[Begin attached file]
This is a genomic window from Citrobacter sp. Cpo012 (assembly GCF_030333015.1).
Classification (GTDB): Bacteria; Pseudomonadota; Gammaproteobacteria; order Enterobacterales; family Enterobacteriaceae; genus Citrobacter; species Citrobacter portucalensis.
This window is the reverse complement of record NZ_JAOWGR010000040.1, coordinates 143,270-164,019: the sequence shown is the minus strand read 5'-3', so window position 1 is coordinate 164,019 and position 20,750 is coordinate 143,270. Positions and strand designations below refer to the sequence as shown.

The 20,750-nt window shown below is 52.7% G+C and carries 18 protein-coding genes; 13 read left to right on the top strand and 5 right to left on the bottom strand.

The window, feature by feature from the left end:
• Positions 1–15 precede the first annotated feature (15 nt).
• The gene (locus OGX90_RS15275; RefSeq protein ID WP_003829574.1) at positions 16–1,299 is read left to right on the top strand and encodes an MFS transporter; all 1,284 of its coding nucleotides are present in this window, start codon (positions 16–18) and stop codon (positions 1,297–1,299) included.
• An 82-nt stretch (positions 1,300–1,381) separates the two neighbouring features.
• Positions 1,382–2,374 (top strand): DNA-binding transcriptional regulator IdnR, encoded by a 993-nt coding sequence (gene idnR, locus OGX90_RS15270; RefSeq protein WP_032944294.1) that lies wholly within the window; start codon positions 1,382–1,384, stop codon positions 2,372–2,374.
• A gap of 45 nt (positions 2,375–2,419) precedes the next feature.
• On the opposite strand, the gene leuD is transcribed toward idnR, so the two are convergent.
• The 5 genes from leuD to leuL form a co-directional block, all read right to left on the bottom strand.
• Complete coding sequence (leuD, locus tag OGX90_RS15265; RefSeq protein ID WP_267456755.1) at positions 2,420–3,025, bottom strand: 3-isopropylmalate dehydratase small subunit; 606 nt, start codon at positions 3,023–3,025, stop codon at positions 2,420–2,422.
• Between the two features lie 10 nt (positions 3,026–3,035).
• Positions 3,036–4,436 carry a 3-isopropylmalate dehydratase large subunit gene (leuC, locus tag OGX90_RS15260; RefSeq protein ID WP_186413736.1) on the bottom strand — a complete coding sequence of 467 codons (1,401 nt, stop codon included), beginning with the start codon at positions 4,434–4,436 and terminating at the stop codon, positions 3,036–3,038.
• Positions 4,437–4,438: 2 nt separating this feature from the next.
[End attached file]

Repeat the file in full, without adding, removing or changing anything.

This is a genomic window from Citrobacter sp. Cpo012 (assembly GCF_030333015.1).
Classification (GTDB): Bacteria; Pseudomonadota; Gammaproteobacteria; order Enterobacterales; family Enterobacteriaceae; genus Citrobacter; species Citrobacter portucalensis.
This window is the reverse complement of record NZ_JAOWGR010000040.1, coordinates 143,270-164,019: the sequence shown is the minus strand read 5'-3', so window position 1 is coordinate 164,019 and position 20,750 is coordinate 143,270. Positions and strand designations below refer to the sequence as shown.

The 20,750-nt window shown below is 52.7% G+C and carries 18 protein-coding genes; 13 read left to right on the top strand and 5 right to left on the bottom strand.

The window, feature by feature from the left end:
• Positions 1–15 precede the first annotated feature (15 nt).
• The gene (locus OGX90_RS15275; RefSeq protein ID WP_003829574.1) at positions 16–1,299 is read left to right on the top strand and encodes an MFS transporter; all 1,284 of its coding nucleotides are present in this window, start codon (positions 16–18) and stop codon (positions 1,297–1,299) included.
• An 82-nt stretch (positions 1,300–1,381) separates the two neighbouring features.
• Positions 1,382–2,374 (top strand): DNA-binding transcriptional regulator IdnR, encoded by a 993-nt coding sequence (gene idnR, locus OGX90_RS15270; RefSeq protein WP_032944294.1) that lies wholly within the window; start codon positions 1,382–1,384, stop codon positions 2,372–2,374.
• A gap of 45 nt (positions 2,375–2,419) precedes the next feature.
• On the opposite strand, the gene leuD is transcribed toward idnR, so the two are convergent.
• The 5 genes from leuD to leuL form a co-directional block, all read right to left on the bottom strand.
• Complete coding sequence (leuD, locus tag OGX90_RS15265; RefSeq protein ID WP_267456755.1) at positions 2,420–3,025, bottom strand: 3-isopropylmalate dehydratase small subunit; 606 nt, start codon at positions 3,023–3,025, stop codon at positions 2,420–2,422.
• Between the two features lie 10 nt (positions 3,026–3,035).
• Positions 3,036–4,436 carry a 3-isopropylmalate dehydratase large subunit gene (leuC, locus tag OGX90_RS15260; RefSeq protein ID WP_186413736.1) on the bottom strand — a complete coding sequence of 467 codons (1,401 nt, stop codon included), beginning with the start codon at positions 4,434–4,436 and terminating at the stop codon, positions 3,036–3,038.
• Positions 4,437–4,438: 2 nt separating this feature from the next.